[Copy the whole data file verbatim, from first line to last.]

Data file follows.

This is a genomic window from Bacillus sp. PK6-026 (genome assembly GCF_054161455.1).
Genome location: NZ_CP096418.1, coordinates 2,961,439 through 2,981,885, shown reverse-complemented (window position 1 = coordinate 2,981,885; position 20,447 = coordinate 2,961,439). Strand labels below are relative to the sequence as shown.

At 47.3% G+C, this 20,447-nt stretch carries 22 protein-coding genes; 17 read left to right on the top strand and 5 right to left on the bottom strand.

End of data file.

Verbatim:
This is a genomic window from Bacillus sp. PK6-026 (genome assembly GCF_054161455.1).
Genome location: NZ_CP096418.1, coordinates 2,961,439 through 2,981,885, shown reverse-complemented (window position 1 = coordinate 2,981,885; position 20,447 = coordinate 2,961,439). Strand labels below are relative to the sequence as shown.

At 47.3% G+C, this 20,447-nt stretch carries 22 protein-coding genes; 17 read left to right on the top strand and 5 right to left on the bottom strand.